Jungle Fever revolves around Flipper (Wesley Snipes), a black man from Harlem, and Angie (Annabella Sciorra) an Italian American woman from Brooklyn, showing the impact their mixed race affair has on the people around them. Following the stories of several other people too, including Flipper’s crack addict brother Gator (Samuel L Jackson), Angie’s white ex boyfriend’s pursuit of a black woman, and the lives of their families, this is an in depth look at race relations in 90s New York.
Jungle Fever is Spike Lee’s study of mixed race relationships, a fact which is hammered home in almost every scene. There’s no subtlety here, as every character in the film is utterly obsessed with the colour of people’s skin. I don’t doubt that the racism of virtually every character in this film is an accurate portrayal of certain attitudes, but it would have been possible to show this without having a conversation about race every other scene. It makes this feel less like a film and more like a series of case studies. There are so many conversations about race that it becomes tiresomely repetitive.
One thing that can be said in its favour here is that it’s not accusatory against a particular group. The racism on display in Jungle Fever works both ways, with black characters as racist as the white ones, but this also means that the black characters, along with the white, constantly talk about race.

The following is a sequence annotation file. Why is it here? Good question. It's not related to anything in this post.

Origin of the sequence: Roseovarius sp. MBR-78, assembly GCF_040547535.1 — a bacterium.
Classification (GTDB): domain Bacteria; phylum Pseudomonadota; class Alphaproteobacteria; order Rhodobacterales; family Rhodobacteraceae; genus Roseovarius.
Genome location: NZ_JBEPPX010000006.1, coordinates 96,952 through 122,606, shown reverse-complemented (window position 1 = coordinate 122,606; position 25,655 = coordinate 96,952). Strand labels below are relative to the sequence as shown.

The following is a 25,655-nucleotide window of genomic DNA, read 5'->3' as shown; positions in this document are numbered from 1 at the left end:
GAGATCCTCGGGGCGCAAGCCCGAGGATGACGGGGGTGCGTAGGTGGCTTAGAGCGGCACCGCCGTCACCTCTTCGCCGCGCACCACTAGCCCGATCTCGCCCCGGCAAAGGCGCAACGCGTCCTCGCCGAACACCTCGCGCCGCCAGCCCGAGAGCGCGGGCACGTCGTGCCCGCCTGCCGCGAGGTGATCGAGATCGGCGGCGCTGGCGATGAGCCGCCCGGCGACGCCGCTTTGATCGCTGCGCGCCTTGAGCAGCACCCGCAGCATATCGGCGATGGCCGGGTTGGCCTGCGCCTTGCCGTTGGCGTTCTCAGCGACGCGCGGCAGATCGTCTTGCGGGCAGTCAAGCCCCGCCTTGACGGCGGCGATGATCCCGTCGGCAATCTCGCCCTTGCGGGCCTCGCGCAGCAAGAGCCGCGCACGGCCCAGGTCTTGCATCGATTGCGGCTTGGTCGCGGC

Luckily there are other things going on here too, like a look at the family and gender roles, and also the part religion plays. Racists on both sides stick firmly to their deeply held religious principles and it’s often the less religious characters who are less conservative and more blind to race. But the focus on race is still by far the most significant thing in this film and somewhat overwhelms its other aspects.
Aside from this complete fixation it’s a good drama, even if its realism is diminished by the characters’ obsession. Wesley Snipes is fantastic in this serious dramatic role, as is Annabella Sciorra. But the most notable performance here is from Samuel L Jackson as crack addict Gator. He manages to be both terrifying and amusing, which is possibly his greatest strength as an actor. Anyone who thinks Samuel L Jackson is the same in everything should watch this (then The Avengers, then Jackie Brown and then Django Unchained).
A good film if not a great film, this is enjoyable and engaging, if heavy handed.